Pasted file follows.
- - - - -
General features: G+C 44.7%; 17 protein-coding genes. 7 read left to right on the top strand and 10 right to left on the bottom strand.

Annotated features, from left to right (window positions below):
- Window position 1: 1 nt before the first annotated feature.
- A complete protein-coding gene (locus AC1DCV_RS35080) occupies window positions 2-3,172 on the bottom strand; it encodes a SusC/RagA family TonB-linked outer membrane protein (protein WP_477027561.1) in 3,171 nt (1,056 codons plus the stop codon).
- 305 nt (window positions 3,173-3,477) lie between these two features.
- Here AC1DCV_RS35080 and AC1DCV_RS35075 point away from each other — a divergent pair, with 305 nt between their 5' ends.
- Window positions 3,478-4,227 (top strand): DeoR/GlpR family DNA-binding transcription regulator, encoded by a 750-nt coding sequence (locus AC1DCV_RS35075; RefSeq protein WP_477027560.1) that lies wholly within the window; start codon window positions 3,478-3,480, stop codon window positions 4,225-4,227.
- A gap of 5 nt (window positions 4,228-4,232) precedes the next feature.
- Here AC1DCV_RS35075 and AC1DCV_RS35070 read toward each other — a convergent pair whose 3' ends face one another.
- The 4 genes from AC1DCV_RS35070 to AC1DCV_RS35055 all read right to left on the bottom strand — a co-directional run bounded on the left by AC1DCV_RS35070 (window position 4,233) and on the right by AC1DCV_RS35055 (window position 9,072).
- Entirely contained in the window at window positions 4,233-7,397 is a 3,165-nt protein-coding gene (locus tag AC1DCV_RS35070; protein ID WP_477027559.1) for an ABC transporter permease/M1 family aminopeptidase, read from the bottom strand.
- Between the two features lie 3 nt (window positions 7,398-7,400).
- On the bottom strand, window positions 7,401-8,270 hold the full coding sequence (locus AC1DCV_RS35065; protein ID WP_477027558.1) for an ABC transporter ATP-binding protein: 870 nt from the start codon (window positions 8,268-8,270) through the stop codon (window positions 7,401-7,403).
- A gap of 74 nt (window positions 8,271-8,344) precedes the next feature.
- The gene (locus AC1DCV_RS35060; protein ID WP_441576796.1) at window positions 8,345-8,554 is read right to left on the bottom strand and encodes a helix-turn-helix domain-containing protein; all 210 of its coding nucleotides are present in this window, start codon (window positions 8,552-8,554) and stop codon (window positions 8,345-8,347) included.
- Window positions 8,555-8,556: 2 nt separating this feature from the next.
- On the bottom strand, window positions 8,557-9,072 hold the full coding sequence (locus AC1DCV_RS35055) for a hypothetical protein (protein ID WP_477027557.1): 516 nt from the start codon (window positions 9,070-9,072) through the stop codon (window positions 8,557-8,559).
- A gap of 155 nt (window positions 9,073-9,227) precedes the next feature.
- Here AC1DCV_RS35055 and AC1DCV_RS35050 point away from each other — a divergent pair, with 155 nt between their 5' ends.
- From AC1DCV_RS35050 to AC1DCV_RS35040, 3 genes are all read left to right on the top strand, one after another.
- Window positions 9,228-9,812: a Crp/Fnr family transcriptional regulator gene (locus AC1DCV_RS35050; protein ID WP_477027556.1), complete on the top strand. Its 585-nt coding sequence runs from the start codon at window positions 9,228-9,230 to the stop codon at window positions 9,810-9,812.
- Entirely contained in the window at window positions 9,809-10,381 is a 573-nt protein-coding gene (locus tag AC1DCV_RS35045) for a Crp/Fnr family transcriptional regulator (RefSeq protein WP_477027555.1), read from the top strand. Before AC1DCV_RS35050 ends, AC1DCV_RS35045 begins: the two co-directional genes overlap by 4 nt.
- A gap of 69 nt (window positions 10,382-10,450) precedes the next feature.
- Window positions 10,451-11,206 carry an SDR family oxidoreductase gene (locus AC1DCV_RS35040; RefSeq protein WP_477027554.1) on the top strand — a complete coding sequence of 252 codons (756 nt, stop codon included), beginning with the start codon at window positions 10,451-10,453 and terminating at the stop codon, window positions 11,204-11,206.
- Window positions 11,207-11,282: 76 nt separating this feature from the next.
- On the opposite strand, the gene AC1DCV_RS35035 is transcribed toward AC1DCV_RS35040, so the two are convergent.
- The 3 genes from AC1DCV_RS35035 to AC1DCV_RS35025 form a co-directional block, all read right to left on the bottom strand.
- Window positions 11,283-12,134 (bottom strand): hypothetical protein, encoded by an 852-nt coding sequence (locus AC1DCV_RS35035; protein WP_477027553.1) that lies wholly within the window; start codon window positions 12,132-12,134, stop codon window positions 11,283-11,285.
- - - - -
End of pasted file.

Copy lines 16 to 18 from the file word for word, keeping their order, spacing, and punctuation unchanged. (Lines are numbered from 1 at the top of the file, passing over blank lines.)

- Window positions 8,555-8,556: 2 nt separating this feature from the next.
- On the bottom strand, window positions 8,557-9,072 hold the full coding sequence (locus AC1DCV_RS35055) for a hypothetical protein (protein ID WP_477027557.1): 516 nt from the start codon (window positions 9,070-9,072) through the stop codon (window positions 8,557-8,559).
- A gap of 155 nt (window positions 9,073-9,227) precedes the next feature.